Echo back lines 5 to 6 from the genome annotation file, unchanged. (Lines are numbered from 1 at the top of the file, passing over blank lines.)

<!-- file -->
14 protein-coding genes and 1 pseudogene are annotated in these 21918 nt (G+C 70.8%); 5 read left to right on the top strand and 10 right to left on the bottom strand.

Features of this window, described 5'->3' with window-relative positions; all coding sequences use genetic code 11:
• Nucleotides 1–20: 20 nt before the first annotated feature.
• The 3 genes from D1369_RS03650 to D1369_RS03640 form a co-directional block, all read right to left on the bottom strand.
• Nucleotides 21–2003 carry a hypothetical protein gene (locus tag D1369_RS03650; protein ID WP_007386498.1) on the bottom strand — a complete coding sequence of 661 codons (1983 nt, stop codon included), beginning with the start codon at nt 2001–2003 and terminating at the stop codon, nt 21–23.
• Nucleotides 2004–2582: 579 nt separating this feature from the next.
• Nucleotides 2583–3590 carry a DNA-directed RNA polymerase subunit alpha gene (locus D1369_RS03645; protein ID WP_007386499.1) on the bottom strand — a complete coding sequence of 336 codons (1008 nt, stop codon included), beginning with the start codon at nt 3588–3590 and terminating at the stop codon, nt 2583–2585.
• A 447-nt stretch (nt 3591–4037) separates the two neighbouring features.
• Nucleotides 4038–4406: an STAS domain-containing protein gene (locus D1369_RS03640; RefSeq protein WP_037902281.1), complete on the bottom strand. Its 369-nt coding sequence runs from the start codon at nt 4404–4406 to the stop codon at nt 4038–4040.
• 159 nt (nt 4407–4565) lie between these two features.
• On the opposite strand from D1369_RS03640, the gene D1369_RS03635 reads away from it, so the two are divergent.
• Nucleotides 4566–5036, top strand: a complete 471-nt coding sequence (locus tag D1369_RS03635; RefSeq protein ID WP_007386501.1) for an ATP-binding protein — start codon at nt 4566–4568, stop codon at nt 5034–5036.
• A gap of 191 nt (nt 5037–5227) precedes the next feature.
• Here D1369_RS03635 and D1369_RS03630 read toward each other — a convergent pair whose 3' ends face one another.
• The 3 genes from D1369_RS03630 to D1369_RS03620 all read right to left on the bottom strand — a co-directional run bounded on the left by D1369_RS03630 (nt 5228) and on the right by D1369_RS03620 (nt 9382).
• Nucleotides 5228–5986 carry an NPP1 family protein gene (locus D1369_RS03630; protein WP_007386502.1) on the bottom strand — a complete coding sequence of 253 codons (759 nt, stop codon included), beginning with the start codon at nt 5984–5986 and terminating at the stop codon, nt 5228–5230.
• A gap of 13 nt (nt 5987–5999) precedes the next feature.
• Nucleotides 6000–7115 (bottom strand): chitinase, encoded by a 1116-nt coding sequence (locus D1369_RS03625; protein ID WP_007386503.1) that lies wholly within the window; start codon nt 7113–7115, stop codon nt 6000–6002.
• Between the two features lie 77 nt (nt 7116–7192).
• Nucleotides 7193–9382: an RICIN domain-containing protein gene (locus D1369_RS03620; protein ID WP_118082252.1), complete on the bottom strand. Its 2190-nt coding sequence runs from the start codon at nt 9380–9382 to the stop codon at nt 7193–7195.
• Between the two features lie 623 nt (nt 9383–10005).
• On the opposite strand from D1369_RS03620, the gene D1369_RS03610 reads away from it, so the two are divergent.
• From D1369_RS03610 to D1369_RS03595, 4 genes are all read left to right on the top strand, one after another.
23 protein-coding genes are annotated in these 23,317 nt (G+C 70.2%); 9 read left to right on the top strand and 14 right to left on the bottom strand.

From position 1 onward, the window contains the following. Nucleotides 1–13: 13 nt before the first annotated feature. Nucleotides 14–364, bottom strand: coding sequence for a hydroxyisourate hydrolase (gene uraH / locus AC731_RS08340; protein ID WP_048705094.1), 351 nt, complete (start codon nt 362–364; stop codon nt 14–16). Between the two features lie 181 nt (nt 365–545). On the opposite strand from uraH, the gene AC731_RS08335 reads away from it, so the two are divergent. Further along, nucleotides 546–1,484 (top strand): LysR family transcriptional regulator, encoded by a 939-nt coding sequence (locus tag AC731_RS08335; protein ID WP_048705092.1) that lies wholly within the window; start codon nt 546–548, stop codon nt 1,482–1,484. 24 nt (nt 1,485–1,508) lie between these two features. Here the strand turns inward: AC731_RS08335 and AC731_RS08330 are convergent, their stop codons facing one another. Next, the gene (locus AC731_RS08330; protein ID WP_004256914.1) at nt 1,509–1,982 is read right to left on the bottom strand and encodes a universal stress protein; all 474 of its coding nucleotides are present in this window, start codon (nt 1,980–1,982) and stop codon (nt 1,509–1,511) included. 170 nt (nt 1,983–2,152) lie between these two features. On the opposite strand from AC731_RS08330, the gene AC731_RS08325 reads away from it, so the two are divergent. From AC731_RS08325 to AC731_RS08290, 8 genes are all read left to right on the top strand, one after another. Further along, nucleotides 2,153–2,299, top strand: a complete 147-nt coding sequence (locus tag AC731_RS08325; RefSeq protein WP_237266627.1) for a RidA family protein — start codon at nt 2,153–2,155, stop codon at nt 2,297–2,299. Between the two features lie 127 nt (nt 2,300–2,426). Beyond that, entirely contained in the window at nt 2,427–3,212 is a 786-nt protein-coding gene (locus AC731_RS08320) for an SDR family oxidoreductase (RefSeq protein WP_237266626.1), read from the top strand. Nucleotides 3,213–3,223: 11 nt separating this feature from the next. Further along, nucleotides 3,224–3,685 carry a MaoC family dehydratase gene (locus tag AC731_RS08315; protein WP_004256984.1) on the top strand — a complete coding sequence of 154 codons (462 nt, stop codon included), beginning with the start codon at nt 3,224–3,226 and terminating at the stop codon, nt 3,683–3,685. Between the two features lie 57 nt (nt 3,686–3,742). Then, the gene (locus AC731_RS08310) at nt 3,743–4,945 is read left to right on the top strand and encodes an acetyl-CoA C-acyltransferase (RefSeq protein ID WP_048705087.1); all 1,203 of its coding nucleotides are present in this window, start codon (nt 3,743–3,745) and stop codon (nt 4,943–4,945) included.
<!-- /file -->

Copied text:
• Nucleotides 21–2003 carry a hypothetical protein gene (locus tag D1369_RS03650; protein ID WP_007386498.1) on the bottom strand — a complete coding sequence of 661 codons (1983 nt, stop codon included), beginning with the start codon at nt 2001–2003 and terminating at the stop codon, nt 21–23.
• Nucleotides 2004–2582: 579 nt separating this feature from the next.